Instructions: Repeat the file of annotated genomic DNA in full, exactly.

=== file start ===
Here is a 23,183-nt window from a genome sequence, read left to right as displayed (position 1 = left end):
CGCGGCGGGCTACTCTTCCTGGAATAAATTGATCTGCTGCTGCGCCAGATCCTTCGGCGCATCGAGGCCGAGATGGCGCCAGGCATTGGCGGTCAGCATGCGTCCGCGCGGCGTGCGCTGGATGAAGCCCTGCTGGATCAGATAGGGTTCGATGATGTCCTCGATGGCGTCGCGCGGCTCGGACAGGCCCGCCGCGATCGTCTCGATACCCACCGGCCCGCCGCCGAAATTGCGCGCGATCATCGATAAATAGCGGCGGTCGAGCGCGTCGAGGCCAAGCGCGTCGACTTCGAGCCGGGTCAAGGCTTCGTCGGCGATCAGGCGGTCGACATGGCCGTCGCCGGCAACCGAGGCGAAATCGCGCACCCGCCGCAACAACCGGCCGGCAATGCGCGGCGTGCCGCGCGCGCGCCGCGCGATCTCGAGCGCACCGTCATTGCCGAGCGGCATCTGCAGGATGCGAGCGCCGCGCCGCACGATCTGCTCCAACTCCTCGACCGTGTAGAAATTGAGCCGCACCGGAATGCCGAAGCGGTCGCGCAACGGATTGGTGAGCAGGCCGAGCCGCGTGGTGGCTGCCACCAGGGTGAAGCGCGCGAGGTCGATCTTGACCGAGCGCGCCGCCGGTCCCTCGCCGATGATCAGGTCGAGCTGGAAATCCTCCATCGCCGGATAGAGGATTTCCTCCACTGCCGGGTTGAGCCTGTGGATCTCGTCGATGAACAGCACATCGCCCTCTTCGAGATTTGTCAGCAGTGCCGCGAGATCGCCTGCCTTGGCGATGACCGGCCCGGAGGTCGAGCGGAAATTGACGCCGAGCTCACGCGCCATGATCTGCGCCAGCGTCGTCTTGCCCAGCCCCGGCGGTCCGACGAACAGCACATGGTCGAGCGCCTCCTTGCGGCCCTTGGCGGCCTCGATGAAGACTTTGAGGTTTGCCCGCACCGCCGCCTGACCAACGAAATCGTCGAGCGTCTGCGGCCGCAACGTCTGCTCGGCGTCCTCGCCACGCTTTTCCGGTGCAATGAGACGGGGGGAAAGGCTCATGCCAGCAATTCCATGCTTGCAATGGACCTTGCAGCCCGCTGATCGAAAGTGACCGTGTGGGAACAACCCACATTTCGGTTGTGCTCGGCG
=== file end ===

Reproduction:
Here is a 23,183-nt window from a genome sequence, read left to right as displayed (position 1 = left end):
CGCGGCGGGCTACTCTTCCTGGAATAAATTGATCTGCTGCTGCGCCAGATCCTTCGGCGCATCGAGGCCGAGATGGCGCCAGGCATTGGCGGTCAGCATGCGTCCGCGCGGCGTGCGCTGGATGAAGCCCTGCTGGATCAGATAGGGTTCGATGATGTCCTCGATGGCGTCGCGCGGCTCGGACAGGCCCGCCGCGATCGTCTCGATACCCACCGGCCCGCCGCCGAAATTGCGCGCGATCATCGATAAATAGCGGCGGTCGAGCGCGTCGAGGCCAAGCGCGTCGACTTCGAGCCGGGTCAAGGCTTCGTCGGCGATCAGGCGGTCGACATGGCCGTCGCCGGCAACCGAGGCGAAATCGCGCACCCGCCGCAACAACCGGCCGGCAATGCGCGGCGTGCCGCGCGCGCGCCGCGCGATCTCGAGCGCACCGTCATTGCCGAGCGGCATCTGCAGGATGCGAGCGCCGCGCCGCACGATCTGCTCCAACTCCTCGACCGTGTAGAAATTGAGCCGCACCGGAATGCCGAAGCGGTCGCGCAACGGATTGGTGAGCAGGCCGAGCCGCGTGGTGGCTGCCACCAGGGTGAAGCGCGCGAGGTCGATCTTGACCGAGCGCGCCGCCGGTCCCTCGCCGATGATCAGGTCGAGCTGGAAATCCTCCATCGCCGGATAGAGGATTTCCTCCACTGCCGGGTTGAGCCTGTGGATCTCGTCGATGAACAGCACATCGCCCTCTTCGAGATTTGTCAGCAGTGCCGCGAGATCGCCTGCCTTGGCGATGACCGGCCCGGAGGTCGAGCGGAAATTGACGCCGAGCTCACGCGCCATGATCTGCGCCAGCGTCGTCTTGCCCAGCCCCGGCGGTCCGACGAACAGCACATGGTCGAGCGCCTCCTTGCGGCCCTTGGCGGCCTCGATGAAGACTTTGAGGTTTGCCCGCACCGCCGCCTGACCAACGAAATCGTCGAGCGTCTGCGGCCGCAACGTCTGCTCGGCGTCCTCGCCACGCTTTTCCGGTGCAATGAGACGGGGGGAAAGGCTCATGCCAGCAATTCCATGCTTGCAATGGACCTTGCAGCCCGCTGATCGAAAGTGACCGTGTGGGAACAACCCACATTTCGGTTGTGCTCGGCG